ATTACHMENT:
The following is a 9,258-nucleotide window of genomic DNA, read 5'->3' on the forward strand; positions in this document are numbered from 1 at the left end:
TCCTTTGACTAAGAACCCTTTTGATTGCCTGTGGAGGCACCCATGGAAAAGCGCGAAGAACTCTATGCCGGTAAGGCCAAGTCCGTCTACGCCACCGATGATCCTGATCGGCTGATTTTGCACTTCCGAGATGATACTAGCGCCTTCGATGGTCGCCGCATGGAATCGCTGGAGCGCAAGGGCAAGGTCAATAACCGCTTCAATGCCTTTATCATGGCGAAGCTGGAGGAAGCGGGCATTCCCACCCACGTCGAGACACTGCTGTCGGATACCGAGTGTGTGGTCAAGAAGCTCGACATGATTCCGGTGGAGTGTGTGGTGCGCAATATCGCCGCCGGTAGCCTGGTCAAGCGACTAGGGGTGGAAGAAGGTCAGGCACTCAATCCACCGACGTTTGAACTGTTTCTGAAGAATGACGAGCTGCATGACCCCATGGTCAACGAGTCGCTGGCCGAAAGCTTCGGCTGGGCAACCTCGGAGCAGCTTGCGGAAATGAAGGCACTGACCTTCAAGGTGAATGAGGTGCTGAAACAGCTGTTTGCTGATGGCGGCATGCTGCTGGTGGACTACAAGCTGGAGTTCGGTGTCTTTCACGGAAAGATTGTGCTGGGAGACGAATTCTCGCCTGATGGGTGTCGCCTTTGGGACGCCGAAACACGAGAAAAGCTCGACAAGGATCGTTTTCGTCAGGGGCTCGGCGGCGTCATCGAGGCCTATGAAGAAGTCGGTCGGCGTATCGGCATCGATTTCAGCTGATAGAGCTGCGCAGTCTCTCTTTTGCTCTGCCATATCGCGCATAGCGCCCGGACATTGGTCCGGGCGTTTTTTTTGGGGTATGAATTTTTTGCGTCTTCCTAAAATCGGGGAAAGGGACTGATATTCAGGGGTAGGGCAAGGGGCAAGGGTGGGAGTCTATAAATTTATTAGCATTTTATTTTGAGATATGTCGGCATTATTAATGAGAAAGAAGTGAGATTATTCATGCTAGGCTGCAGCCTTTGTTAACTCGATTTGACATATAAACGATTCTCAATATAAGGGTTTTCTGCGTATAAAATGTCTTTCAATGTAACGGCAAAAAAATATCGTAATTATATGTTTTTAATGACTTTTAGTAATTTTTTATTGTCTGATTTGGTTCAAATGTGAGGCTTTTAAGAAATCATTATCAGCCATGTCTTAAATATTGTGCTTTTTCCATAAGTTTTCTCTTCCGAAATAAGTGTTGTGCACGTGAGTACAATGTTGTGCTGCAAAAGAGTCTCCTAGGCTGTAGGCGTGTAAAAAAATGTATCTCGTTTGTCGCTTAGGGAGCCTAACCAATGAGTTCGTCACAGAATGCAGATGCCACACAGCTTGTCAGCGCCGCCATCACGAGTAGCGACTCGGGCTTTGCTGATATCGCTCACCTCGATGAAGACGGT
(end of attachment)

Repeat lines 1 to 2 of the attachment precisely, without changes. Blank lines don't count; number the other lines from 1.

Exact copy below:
The following is a 9,258-nucleotide window of genomic DNA, read 5'->3' on the forward strand; positions in this document are numbered from 1 at the left end:
TCCTTTGACTAAGAACCCTTTTGATTGCCTGTGGAGGCACCCATGGAAAAGCGCGAAGAACTCTATGCCGGTAAGGCCAAGTCCGTCTACGCCACCGATGATCCTGATCGGCTGATTTTGCACTTCCGAGATGATACTAGCGCCTTCGATGGTCGCCGCATGGAATCGCTGGAGCGCAAGGGCAAGGTCAATAACCGCTTCAATGCCTTTATCATGGCGAAGCTGGAGGAAGCGGGCATTCCCACCCACGTCGAGACACTGCTGTCGGATACCGAGTGTGTGGTCAAGAAGCTCGACATGATTCCGGTGGAGTGTGTGGTGCGCAATATCGCCGCCGGTAGCCTGGTCAAGCGACTAGGGGTGGAAGAAGGTCAGGCACTCAATCCACCGACGTTTGAACTGTTTCTGAAGAATGACGAGCTGCATGACCCCATGGTCAACGAGTCGCTGGCCGAAAGCTTCGGCTGGGCAACCTCGGAGCAGCTTGCGGAAATGAAGGCACTGACCTTCAAGGTGAATGAGGTGCTGAAACAGCTGTTTGCTGATGGCGGCATGCTGCTGGTGGACTACAAGCTGGAGTTCGGTGTCTTTCACGGAAAGATTGTGCTGGGAGACGAATTCTCGCCTGATGGGTGTCGCCTTTGGGACGCCGAAACACGAGAAAAGCTCGACAAGGATCGTTTTCGTCAGGGGCTCGGCGGCGTCATCGAGGCCTATGAAGAAGTCGGTCGGCGTATCGGCATCGATTTCAGCTGATAGAGCTGCGCAGTCTCTCTTTTGCTCTGCCATATCGCGCATAGCGCCCGGACATTGGTCCGGGCGTTTTTTTTGGGGTATGAATTTTTTGCGTCTTCCTAAAATCGGGGAAAGGGACTGATATTCAGGGGTAGGGCAAGGGGCAAGGGTGGGAGTCTATAAATTTATTAGCATTTTATTTTGAGATATGTCGGCATTATTAATGAGAAAGAAGTGAGATTATTCATGCTAGGCTGCAGCCTTTGTTAACTCGATTTGACATATAAACGATTCTCAATATAAGGGTTTTCTGCGTATAAAATGTCTTTCAATGTAACGGCAAAAAAATATCGTAATTATATGTTTTTAATGACTTTTAGTAATTTTTTATTGTCTGATTTGGTTCAAATGTGAGGCTTTTAAGAAATCATTATCAGCCATGTCTTAAATATTGTGCTTTTTCCATAAGTTTTCTCTTCCGAAATAAGTGTTGTGCACGTGAGTACAATGTTGTGCTGCAAAAGAGTCTCCTAGGCTGTAGGCGTGTAAAAAAATGTATCTCGTTTGTCGCTTAGGGAGCCTAACCAATGAGTTCGTCACAGAATGCAGATGCCACACAGCTTGTCAGCGCCGCCATCACGAGTAGCGACTCGGGCTTTGCTGATATCGCTCACCTCGATGAAGACGGT